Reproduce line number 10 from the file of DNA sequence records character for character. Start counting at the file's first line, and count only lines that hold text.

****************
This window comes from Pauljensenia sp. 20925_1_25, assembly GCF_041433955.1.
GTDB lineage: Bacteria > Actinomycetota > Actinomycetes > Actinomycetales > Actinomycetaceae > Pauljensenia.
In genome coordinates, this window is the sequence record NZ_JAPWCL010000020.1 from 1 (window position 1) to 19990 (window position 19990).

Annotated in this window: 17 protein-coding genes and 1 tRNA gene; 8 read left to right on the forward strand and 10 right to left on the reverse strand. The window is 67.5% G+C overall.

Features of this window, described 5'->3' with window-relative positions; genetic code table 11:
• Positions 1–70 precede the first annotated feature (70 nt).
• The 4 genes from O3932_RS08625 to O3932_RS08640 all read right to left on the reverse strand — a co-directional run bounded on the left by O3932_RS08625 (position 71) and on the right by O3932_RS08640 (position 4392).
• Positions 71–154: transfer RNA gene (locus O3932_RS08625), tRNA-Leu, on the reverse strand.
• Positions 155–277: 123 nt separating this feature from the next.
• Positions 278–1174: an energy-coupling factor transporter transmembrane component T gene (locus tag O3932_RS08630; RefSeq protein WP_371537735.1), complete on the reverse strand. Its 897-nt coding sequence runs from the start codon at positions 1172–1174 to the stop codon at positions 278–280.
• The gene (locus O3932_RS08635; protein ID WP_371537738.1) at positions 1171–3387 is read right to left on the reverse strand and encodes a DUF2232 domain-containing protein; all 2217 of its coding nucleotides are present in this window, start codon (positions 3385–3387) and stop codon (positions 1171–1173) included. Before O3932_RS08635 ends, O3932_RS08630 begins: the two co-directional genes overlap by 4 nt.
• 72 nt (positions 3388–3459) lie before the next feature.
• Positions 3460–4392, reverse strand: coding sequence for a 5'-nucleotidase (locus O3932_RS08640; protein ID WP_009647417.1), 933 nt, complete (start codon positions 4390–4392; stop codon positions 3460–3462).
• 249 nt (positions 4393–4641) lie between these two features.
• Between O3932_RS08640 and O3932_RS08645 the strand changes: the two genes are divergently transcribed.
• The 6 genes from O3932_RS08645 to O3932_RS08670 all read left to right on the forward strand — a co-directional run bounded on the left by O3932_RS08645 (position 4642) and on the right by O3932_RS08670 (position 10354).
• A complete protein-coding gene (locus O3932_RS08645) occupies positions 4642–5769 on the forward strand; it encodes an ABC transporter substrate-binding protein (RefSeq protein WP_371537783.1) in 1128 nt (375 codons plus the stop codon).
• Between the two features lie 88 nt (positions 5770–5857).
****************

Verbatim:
• Positions 278–1174: an energy-coupling factor transporter transmembrane component T gene (locus tag O3932_RS08630; RefSeq protein WP_371537735.1), complete on the reverse strand. Its 897-nt coding sequence runs from the start codon at positions 1172–1174 to the stop codon at positions 278–280.